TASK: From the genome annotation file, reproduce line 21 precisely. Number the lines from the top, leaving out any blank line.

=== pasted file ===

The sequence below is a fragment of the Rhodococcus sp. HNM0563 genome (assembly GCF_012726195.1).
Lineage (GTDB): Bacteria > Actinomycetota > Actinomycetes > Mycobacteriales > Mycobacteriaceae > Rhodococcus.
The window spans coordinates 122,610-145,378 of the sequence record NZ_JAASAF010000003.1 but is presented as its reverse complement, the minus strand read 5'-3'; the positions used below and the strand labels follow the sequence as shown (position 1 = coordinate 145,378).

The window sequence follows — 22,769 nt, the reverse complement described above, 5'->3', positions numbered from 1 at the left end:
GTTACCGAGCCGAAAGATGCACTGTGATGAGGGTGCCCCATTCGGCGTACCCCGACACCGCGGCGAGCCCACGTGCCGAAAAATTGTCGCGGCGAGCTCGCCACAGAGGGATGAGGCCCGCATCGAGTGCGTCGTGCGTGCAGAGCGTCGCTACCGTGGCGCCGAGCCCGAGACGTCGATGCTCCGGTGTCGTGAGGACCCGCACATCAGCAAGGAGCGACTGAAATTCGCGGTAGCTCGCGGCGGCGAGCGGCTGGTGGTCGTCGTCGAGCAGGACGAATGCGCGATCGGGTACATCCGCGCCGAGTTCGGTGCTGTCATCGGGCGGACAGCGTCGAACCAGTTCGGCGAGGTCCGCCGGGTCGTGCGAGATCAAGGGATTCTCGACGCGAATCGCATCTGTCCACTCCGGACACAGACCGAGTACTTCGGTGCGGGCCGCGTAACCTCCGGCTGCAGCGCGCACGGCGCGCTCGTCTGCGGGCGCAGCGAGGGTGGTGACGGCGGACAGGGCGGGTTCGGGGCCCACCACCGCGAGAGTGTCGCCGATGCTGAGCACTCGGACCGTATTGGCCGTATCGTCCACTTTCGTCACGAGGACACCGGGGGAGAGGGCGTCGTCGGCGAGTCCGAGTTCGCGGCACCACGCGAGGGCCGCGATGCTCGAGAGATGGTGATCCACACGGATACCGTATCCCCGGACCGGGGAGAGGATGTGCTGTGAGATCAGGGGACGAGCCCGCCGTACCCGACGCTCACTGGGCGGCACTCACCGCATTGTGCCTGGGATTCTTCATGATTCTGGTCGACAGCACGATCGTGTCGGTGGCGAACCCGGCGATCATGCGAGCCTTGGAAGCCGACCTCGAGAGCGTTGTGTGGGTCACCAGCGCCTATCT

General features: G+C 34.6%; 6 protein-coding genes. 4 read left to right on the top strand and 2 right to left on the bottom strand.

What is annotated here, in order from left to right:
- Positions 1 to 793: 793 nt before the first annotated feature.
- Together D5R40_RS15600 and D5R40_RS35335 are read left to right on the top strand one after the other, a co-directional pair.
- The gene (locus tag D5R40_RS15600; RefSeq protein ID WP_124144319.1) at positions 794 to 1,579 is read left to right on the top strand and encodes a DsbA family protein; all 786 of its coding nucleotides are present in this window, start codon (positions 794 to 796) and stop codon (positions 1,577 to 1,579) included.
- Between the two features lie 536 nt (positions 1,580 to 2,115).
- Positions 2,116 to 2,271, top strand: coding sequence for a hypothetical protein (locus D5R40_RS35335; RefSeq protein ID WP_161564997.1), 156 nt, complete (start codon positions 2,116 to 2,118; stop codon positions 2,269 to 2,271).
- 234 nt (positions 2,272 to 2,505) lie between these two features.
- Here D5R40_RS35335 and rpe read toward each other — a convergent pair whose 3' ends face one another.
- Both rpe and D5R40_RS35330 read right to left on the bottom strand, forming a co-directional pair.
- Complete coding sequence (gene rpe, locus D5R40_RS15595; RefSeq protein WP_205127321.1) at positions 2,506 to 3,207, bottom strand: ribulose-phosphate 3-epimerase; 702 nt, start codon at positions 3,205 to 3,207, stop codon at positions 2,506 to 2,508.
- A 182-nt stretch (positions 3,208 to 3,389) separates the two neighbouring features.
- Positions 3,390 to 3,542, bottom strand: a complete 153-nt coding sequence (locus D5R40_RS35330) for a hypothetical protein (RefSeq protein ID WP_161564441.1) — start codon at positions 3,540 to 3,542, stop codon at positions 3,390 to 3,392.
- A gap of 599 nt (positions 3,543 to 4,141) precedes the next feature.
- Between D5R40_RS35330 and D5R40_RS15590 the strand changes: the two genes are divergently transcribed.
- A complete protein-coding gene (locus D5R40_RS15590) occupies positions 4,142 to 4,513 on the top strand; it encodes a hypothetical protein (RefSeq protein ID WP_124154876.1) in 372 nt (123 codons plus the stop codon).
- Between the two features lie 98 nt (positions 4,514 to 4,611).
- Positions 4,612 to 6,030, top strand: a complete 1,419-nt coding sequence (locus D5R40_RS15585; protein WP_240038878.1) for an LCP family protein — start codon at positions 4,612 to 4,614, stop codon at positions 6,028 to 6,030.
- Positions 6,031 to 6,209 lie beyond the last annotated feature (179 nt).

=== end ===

- A complete protein-coding gene (locus D5R40_RS15590) occupies positions 4,142 to 4,513 on the top strand; it encodes a hypothetical protein (RefSeq protein ID WP_124154876.1) in 372 nt (123 codons plus the stop codon).